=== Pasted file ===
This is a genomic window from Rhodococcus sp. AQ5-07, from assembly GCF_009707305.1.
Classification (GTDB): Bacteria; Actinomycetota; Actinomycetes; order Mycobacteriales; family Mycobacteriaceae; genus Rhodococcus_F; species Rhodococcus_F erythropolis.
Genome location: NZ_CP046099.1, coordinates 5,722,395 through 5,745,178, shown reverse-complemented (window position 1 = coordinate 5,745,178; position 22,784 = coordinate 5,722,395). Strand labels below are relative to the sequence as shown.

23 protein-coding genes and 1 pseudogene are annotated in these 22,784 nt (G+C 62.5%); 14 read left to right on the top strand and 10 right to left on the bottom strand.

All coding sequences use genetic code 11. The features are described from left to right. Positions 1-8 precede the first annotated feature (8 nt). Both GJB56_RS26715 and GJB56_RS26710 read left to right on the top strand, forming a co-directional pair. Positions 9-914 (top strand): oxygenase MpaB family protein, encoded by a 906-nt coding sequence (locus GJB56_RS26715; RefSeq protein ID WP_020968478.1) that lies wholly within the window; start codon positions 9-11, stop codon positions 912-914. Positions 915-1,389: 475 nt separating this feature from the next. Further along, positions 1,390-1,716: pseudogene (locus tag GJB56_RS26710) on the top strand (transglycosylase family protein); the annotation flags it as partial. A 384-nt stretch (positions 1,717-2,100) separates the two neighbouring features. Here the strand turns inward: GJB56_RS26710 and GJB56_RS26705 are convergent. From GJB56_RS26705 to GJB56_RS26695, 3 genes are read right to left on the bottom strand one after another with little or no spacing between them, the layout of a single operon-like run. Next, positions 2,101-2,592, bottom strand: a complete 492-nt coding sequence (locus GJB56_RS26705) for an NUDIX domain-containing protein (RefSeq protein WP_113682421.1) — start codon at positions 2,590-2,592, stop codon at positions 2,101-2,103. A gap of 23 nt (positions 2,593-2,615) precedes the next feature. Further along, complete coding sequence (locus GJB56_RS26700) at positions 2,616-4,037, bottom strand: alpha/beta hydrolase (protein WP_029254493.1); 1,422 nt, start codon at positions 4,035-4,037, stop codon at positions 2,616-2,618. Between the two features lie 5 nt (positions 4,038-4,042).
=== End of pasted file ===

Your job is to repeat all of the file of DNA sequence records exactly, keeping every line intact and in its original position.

This is a genomic window from Rhodococcus sp. AQ5-07, from assembly GCF_009707305.1.
Classification (GTDB): Bacteria; Actinomycetota; Actinomycetes; order Mycobacteriales; family Mycobacteriaceae; genus Rhodococcus_F; species Rhodococcus_F erythropolis.
Genome location: NZ_CP046099.1, coordinates 5,722,395 through 5,745,178, shown reverse-complemented (window position 1 = coordinate 5,745,178; position 22,784 = coordinate 5,722,395). Strand labels below are relative to the sequence as shown.

23 protein-coding genes and 1 pseudogene are annotated in these 22,784 nt (G+C 62.5%); 14 read left to right on the top strand and 10 right to left on the bottom strand.

All coding sequences use genetic code 11. The features are described from left to right. Positions 1-8 precede the first annotated feature (8 nt). Both GJB56_RS26715 and GJB56_RS26710 read left to right on the top strand, forming a co-directional pair. Positions 9-914 (top strand): oxygenase MpaB family protein, encoded by a 906-nt coding sequence (locus GJB56_RS26715; RefSeq protein ID WP_020968478.1) that lies wholly within the window; start codon positions 9-11, stop codon positions 912-914. Positions 915-1,389: 475 nt separating this feature from the next. Further along, positions 1,390-1,716: pseudogene (locus tag GJB56_RS26710) on the top strand (transglycosylase family protein); the annotation flags it as partial. A 384-nt stretch (positions 1,717-2,100) separates the two neighbouring features. Here the strand turns inward: GJB56_RS26710 and GJB56_RS26705 are convergent. From GJB56_RS26705 to GJB56_RS26695, 3 genes are read right to left on the bottom strand one after another with little or no spacing between them, the layout of a single operon-like run. Next, positions 2,101-2,592, bottom strand: a complete 492-nt coding sequence (locus GJB56_RS26705) for an NUDIX domain-containing protein (RefSeq protein WP_113682421.1) — start codon at positions 2,590-2,592, stop codon at positions 2,101-2,103. A gap of 23 nt (positions 2,593-2,615) precedes the next feature. Further along, complete coding sequence (locus GJB56_RS26700) at positions 2,616-4,037, bottom strand: alpha/beta hydrolase (protein WP_029254493.1); 1,422 nt, start codon at positions 4,035-4,037, stop codon at positions 2,616-2,618. Between the two features lie 5 nt (positions 4,038-4,042).